I'm not being snobby about artists who don't write their own material, I'm just saying.


  • At 10:10 am, Blogger Ben said…

    Swiss, you have sunk - nay, plummetted - in my estimation. ;)

    Blunt would be the answer to the insomniac's prayer, were it not for that fuckawful voice. Passionless, spineless, witless cack.

    An excruciatingly nice chap, according to a friend who interviewed him immediately prior to the Glastonbury set - but so fucking dull.

    Liked your comment about cutlery!

    Never "got" Jeff Buckley either, though - one of my "blind spots".

  • At 10:37 am, Blogger swisslet said…

    I don't want to sound like I'm backing off here, but I want to be clear: I do not think James Blunt is a genius. I'm just saying I don't think he deserves a lot of the abuse that he's been getting. The album is okay. I'm a bit bemused why it's sold so many copies, but better him than G4.

    The point of the Jeff Buckley comparison is simply to try to force people who are condemning Blunt to come up with a coherent reason why they don't like him. It's fine not to like him, it just pisses me off that some artists are uncritically adored, and other artists are just slated.... based on what is deemed "cool". Buckely is one of those people who is generally held up as "a genius", when although he was talented, I wouldn't go that far. From what I can see, the reverse is true about Blunt. He's not a genius by any stretch of the imagination, but he's not terrible either.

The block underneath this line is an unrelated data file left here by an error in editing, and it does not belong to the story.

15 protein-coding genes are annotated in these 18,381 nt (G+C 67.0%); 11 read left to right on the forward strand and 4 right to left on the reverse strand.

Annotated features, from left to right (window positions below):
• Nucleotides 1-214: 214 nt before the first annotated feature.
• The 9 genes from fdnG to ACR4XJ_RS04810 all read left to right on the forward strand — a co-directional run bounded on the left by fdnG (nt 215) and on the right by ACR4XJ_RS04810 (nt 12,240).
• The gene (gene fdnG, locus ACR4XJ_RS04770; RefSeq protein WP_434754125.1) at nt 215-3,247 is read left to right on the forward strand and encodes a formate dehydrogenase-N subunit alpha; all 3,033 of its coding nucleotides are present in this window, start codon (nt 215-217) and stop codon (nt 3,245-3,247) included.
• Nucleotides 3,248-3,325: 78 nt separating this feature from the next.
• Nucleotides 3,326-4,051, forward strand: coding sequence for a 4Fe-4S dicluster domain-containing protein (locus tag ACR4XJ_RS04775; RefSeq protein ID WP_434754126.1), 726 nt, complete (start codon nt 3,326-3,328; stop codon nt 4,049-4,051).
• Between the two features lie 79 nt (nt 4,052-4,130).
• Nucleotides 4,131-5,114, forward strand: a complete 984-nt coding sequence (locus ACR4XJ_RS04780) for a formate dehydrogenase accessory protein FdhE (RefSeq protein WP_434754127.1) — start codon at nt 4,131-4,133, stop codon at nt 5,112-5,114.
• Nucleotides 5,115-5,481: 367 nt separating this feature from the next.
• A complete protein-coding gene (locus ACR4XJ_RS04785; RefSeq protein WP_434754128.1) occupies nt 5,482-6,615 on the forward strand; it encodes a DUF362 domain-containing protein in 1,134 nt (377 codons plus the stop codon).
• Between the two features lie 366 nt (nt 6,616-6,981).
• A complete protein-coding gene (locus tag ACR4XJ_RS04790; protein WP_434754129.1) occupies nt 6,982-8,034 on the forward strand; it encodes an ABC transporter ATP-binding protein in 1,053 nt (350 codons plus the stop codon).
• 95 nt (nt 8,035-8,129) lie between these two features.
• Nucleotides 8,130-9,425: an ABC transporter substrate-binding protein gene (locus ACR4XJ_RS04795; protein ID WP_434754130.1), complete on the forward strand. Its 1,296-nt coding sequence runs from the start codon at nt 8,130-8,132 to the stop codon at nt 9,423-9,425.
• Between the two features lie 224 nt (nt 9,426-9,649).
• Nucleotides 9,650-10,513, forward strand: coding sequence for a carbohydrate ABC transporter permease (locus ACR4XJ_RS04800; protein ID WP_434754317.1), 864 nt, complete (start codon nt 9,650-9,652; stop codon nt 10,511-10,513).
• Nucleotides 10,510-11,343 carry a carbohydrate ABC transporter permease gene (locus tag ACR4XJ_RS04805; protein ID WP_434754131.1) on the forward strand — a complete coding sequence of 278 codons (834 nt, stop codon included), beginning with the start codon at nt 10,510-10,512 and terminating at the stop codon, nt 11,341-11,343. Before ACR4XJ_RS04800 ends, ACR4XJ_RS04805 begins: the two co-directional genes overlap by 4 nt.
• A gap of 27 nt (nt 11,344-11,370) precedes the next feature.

I've been to "cooler" gigs that were a lot worse, let me tell you. Bob Dylan at the London Arena and Lou Reed at the Albert Hall for starters.


  • At 12:31 pm, Blogger Flash said…

    James Blunt? Not for me mate. There are many folk who do the whole solo singer thing so much better; David Ford & Ed Harcourt to name a couple.

  • At 10:27 pm, Blogger Jenni said…

    erm...never heard of him. Does that mean I am woefully out of touch or that the Midwestern American music scene just hasn't really caught on yet?

  • At 2:35 am, Blogger Mark said…

    John Cale's version of Hallelujah is the nuts.

    James Blunt is a fluffyheaded gimp.